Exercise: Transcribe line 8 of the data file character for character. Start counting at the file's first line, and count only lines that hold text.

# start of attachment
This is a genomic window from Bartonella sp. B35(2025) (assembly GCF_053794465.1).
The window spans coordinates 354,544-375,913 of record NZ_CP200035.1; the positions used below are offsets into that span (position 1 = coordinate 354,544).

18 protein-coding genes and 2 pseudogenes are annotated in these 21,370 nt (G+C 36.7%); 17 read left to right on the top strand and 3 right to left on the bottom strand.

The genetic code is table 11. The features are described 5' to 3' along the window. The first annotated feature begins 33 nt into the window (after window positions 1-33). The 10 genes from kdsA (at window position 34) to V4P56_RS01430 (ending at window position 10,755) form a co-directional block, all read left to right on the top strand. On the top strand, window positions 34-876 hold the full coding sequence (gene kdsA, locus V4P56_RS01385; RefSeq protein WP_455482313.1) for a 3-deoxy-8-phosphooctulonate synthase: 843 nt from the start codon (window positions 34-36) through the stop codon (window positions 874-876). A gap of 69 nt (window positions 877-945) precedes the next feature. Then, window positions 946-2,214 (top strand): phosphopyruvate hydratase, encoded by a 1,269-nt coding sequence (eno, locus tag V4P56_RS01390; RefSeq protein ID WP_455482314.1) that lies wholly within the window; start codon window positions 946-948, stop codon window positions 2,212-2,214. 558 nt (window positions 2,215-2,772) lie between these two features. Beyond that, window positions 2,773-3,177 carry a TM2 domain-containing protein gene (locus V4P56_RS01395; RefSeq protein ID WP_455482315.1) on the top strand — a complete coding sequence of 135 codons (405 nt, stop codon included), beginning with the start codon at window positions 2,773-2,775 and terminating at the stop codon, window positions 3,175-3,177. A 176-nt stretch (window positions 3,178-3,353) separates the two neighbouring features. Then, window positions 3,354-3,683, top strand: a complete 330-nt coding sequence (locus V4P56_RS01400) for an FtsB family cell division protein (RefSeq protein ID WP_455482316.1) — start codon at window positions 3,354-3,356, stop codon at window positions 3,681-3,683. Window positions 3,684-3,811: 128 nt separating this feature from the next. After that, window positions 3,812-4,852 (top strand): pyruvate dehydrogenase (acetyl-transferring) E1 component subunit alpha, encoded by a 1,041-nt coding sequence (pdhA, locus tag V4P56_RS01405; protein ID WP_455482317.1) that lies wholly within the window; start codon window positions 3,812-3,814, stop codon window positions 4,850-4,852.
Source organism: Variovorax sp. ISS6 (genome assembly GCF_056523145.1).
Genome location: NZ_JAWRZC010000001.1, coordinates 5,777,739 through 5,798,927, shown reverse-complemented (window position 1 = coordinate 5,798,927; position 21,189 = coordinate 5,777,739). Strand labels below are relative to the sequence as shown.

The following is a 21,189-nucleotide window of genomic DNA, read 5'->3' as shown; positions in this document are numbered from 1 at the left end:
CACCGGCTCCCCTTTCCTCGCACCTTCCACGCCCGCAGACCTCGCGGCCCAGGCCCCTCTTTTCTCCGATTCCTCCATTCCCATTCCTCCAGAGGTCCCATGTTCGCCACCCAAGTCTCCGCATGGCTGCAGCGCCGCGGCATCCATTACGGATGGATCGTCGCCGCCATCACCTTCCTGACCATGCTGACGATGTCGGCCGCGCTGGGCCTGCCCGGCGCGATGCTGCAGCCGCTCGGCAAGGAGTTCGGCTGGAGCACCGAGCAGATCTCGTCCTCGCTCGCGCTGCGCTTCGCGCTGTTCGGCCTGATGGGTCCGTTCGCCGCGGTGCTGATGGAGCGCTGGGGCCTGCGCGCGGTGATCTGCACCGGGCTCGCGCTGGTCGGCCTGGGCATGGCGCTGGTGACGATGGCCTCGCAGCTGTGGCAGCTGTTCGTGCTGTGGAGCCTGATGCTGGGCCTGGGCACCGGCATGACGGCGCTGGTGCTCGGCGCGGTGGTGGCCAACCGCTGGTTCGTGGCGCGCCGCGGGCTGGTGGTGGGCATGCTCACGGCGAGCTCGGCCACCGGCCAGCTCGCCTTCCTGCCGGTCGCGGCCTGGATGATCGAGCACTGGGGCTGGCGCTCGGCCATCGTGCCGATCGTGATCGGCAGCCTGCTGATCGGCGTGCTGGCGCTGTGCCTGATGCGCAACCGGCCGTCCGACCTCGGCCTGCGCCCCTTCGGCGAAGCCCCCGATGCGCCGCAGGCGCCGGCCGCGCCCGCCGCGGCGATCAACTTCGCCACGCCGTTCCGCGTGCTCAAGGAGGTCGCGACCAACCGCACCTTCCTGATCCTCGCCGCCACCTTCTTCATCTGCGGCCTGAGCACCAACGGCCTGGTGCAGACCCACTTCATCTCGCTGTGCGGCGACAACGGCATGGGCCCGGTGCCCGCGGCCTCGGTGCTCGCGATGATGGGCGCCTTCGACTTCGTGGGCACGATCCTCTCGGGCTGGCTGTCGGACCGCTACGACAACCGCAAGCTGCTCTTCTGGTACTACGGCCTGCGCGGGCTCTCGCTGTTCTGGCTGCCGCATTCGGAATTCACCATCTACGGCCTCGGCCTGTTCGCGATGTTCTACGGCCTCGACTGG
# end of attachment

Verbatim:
CACCGGCTCCCCTTTCCTCGCACCTTCCACGCCCGCAGACCTCGCGGCCCAGGCCCCTCTTTTCTCCGATTCCTCCATTCCCATTCCTCCAGAGGTCCCATGTTCGCCACCCAAGTCTCCGCATGGCTGCAGCGCCGCGGCATCCATTACGGATGGATCGTCGCCGCCATCACCTTCCTGACCATGCTGACGATGTCGGCCGCGCTGGGCCTGCCCGGCGCGATGCTGCAGCCGCTCGGCAAGGAGTTCGGCTGGAGCACCGAGCAGATCTCGTCCTCGCTCGCGCTGCGCTTCGCGCTGTTCGGCCTGATGGGTCCGTTCGCCGCGGTGCTGATGGAGCGCTGGGGCCTGCGCGCGGTGATCTGCACCGGGCTCGCGCTGGTCGGCCTGGGCATGGCGCTGGTGACGATGGCCTCGCAGCTGTGGCAGCTGTTCGTGCTGTGGAGCCTGATGCTGGGCCTGGGCACCGGCATGACGGCGCTGGTGCTCGGCGCGGTGGTGGCCAACCGCTGGTTCGTGGCGCGCCGCGGGCTGGTGGTGGGCATGCTCACGGCGAGCTCGGCCACCGGCCAGCTCGCCTTCCTGCCGGTCGCGGCCTGGATGATCGAGCACTGGGGCTGGCGCTCGGCCATCGTGCCGATCGTGATCGGCAGCCTGCTGATCGGCGTGCTGGCGCTGTGCCTGATGCGCAACCGGCCGTCCGACCTCGGCCTGCGCCCCTTCGGCGAAGCCCCCGATGCGCCGCAGGCGCCGGCCGCGCCCGCCGCGGCGATCAACTTCGCCACGCCGTTCCGCGTGCTCAAGGAGGTCGCGACCAACCGCACCTTCCTGATCCTCGCCGCCACCTTCTTCATCTGCGGCCTGAGCACCAACGGCCTGGTGCAGACCCACTTCATCTCGCTGTGCGGCGACAACGGCATGGGCCCGGTGCCCGCGGCCTCGGTGCTCGCGATGATGGGCGCCTTCGACTTCGTGGGCACGATCCTCTCGGGCTGGCTGTCGGACCGCTACGACAACCGCAAGCTGCTCTTCTGGTACTACGGCCTGCGCGGGCTCTCGCTGTTCTGGCTGCCGCATTCGGAATTCACCATCTACGGCCTCGGCCTGTTCGCGATGTTCTACGGCCTCGACTGG